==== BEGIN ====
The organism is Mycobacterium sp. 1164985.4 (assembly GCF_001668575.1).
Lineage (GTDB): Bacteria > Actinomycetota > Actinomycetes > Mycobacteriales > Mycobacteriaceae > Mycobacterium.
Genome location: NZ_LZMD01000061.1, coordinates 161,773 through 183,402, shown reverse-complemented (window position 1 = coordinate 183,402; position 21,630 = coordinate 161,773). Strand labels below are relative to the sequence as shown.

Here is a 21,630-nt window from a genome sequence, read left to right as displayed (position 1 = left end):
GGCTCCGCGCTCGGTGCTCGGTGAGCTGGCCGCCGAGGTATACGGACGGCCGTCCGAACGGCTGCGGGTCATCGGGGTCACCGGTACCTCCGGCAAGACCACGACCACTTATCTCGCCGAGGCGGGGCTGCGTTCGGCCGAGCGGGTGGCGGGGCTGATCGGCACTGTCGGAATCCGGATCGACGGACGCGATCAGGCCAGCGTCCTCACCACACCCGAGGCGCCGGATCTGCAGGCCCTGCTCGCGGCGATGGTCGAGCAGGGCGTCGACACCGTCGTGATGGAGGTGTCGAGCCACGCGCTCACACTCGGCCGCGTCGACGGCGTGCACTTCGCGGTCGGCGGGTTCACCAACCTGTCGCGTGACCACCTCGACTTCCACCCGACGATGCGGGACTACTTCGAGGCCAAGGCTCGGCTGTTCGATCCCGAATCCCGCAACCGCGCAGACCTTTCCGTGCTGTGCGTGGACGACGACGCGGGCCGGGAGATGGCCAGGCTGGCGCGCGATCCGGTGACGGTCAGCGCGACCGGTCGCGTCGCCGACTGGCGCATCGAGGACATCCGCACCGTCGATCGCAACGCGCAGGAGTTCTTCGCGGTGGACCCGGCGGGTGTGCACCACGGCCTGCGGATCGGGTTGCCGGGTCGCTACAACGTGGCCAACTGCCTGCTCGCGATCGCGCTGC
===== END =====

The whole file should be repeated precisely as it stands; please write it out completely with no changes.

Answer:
The organism is Mycobacterium sp. 1164985.4 (assembly GCF_001668575.1).
Lineage (GTDB): Bacteria > Actinomycetota > Actinomycetes > Mycobacteriales > Mycobacteriaceae > Mycobacterium.
Genome location: NZ_LZMD01000061.1, coordinates 161,773 through 183,402, shown reverse-complemented (window position 1 = coordinate 183,402; position 21,630 = coordinate 161,773). Strand labels below are relative to the sequence as shown.

Here is a 21,630-nt window from a genome sequence, read left to right as displayed (position 1 = left end):
GGCTCCGCGCTCGGTGCTCGGTGAGCTGGCCGCCGAGGTATACGGACGGCCGTCCGAACGGCTGCGGGTCATCGGGGTCACCGGTACCTCCGGCAAGACCACGACCACTTATCTCGCCGAGGCGGGGCTGCGTTCGGCCGAGCGGGTGGCGGGGCTGATCGGCACTGTCGGAATCCGGATCGACGGACGCGATCAGGCCAGCGTCCTCACCACACCCGAGGCGCCGGATCTGCAGGCCCTGCTCGCGGCGATGGTCGAGCAGGGCGTCGACACCGTCGTGATGGAGGTGTCGAGCCACGCGCTCACACTCGGCCGCGTCGACGGCGTGCACTTCGCGGTCGGCGGGTTCACCAACCTGTCGCGTGACCACCTCGACTTCCACCCGACGATGCGGGACTACTTCGAGGCCAAGGCTCGGCTGTTCGATCCCGAATCCCGCAACCGCGCAGACCTTTCCGTGCTGTGCGTGGACGACGACGCGGGCCGGGAGATGGCCAGGCTGGCGCGCGATCCGGTGACGGTCAGCGCGACCGGTCGCGTCGCCGACTGGCGCATCGAGGACATCCGCACCGTCGATCGCAACGCGCAGGAGTTCTTCGCGGTGGACCCGGCGGGTGTGCACCACGGCCTGCGGATCGGGTTGCCGGGTCGCTACAACGTGGCCAACTGCCTGCTCGCGATCGCGCTGC